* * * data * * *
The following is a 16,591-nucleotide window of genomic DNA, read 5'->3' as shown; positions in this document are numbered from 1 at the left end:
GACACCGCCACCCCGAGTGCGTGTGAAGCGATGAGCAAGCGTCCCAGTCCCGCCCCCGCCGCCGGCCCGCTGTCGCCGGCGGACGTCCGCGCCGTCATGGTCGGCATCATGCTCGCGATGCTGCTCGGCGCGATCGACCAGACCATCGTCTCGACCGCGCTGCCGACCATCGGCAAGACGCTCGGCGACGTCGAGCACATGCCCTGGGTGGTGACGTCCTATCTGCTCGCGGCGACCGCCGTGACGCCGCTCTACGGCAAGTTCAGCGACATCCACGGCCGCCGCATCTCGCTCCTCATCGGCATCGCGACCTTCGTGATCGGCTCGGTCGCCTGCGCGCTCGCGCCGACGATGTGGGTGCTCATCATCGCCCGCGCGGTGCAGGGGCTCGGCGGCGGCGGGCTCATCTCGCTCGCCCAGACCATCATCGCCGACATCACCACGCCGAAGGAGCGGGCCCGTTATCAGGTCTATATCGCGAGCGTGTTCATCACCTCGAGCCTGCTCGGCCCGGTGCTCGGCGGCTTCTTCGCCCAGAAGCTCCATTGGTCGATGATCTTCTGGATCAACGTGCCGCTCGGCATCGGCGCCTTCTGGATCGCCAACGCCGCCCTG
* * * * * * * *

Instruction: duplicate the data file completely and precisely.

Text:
The following is a 16,591-nucleotide window of genomic DNA, read 5'->3' as shown; positions in this document are numbered from 1 at the left end:
GACACCGCCACCCCGAGTGCGTGTGAAGCGATGAGCAAGCGTCCCAGTCCCGCCCCCGCCGCCGGCCCGCTGTCGCCGGCGGACGTCCGCGCCGTCATGGTCGGCATCATGCTCGCGATGCTGCTCGGCGCGATCGACCAGACCATCGTCTCGACCGCGCTGCCGACCATCGGCAAGACGCTCGGCGACGTCGAGCACATGCCCTGGGTGGTGACGTCCTATCTGCTCGCGGCGACCGCCGTGACGCCGCTCTACGGCAAGTTCAGCGACATCCACGGCCGCCGCATCTCGCTCCTCATCGGCATCGCGACCTTCGTGATCGGCTCGGTCGCCTGCGCGCTCGCGCCGACGATGTGGGTGCTCATCATCGCCCGCGCGGTGCAGGGGCTCGGCGGCGGCGGGCTCATCTCGCTCGCCCAGACCATCATCGCCGACATCACCACGCCGAAGGAGCGGGCCCGTTATCAGGTCTATATCGCGAGCGTGTTCATCACCTCGAGCCTGCTCGGCCCGGTGCTCGGCGGCTTCTTCGCCCAGAAGCTCCATTGGTCGATGATCTTCTGGATCAACGTGCCGCTCGGCATCGGCGCCTTCTGGATCGCCAACGCCGCCCTG